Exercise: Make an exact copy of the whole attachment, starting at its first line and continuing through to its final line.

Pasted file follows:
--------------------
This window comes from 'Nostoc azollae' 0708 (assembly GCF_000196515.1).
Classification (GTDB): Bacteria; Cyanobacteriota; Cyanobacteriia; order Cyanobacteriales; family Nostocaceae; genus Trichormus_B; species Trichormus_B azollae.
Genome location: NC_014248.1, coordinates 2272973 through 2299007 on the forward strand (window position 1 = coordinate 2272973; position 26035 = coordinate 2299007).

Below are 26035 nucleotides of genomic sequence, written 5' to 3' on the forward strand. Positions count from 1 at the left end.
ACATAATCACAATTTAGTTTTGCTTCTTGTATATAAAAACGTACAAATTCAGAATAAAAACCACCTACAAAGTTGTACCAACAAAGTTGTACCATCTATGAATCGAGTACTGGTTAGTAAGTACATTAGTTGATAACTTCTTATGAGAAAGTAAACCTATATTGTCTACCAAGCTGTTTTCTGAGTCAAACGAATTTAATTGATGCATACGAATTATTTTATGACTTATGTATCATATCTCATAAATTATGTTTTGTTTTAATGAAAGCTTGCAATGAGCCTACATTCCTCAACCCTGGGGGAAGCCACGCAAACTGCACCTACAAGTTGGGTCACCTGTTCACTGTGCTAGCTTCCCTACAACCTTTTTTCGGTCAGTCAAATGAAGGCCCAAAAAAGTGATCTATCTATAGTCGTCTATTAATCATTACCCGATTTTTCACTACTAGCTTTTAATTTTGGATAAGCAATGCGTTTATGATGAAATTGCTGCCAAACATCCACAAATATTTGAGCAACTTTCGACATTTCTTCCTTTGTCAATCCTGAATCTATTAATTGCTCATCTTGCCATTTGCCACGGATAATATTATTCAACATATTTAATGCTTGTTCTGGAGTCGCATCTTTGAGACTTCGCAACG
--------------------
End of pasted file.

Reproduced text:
This window comes from 'Nostoc azollae' 0708 (assembly GCF_000196515.1).
Classification (GTDB): Bacteria; Cyanobacteriota; Cyanobacteriia; order Cyanobacteriales; family Nostocaceae; genus Trichormus_B; species Trichormus_B azollae.
Genome location: NC_014248.1, coordinates 2272973 through 2299007 on the forward strand (window position 1 = coordinate 2272973; position 26035 = coordinate 2299007).

Below are 26035 nucleotides of genomic sequence, written 5' to 3' on the forward strand. Positions count from 1 at the left end.
ACATAATCACAATTTAGTTTTGCTTCTTGTATATAAAAACGTACAAATTCAGAATAAAAACCACCTACAAAGTTGTACCAACAAAGTTGTACCATCTATGAATCGAGTACTGGTTAGTAAGTACATTAGTTGATAACTTCTTATGAGAAAGTAAACCTATATTGTCTACCAAGCTGTTTTCTGAGTCAAACGAATTTAATTGATGCATACGAATTATTTTATGACTTATGTATCATATCTCATAAATTATGTTTTGTTTTAATGAAAGCTTGCAATGAGCCTACATTCCTCAACCCTGGGGGAAGCCACGCAAACTGCACCTACAAGTTGGGTCACCTGTTCACTGTGCTAGCTTCCCTACAACCTTTTTTCGGTCAGTCAAATGAAGGCCCAAAAAAGTGATCTATCTATAGTCGTCTATTAATCATTACCCGATTTTTCACTACTAGCTTTTAATTTTGGATAAGCAATGCGTTTATGATGAAATTGCTGCCAAACATCCACAAATATTTGAGCAACTTTCGACATTTCTTCCTTTGTCAATCCTGAATCTATTAATTGCTCATCTTGCCATTTGCCACGGATAATATTATTCAACATATTTAATGCTTGTTCTGGAGTCGCATCTTTGAGACTTCGCAACG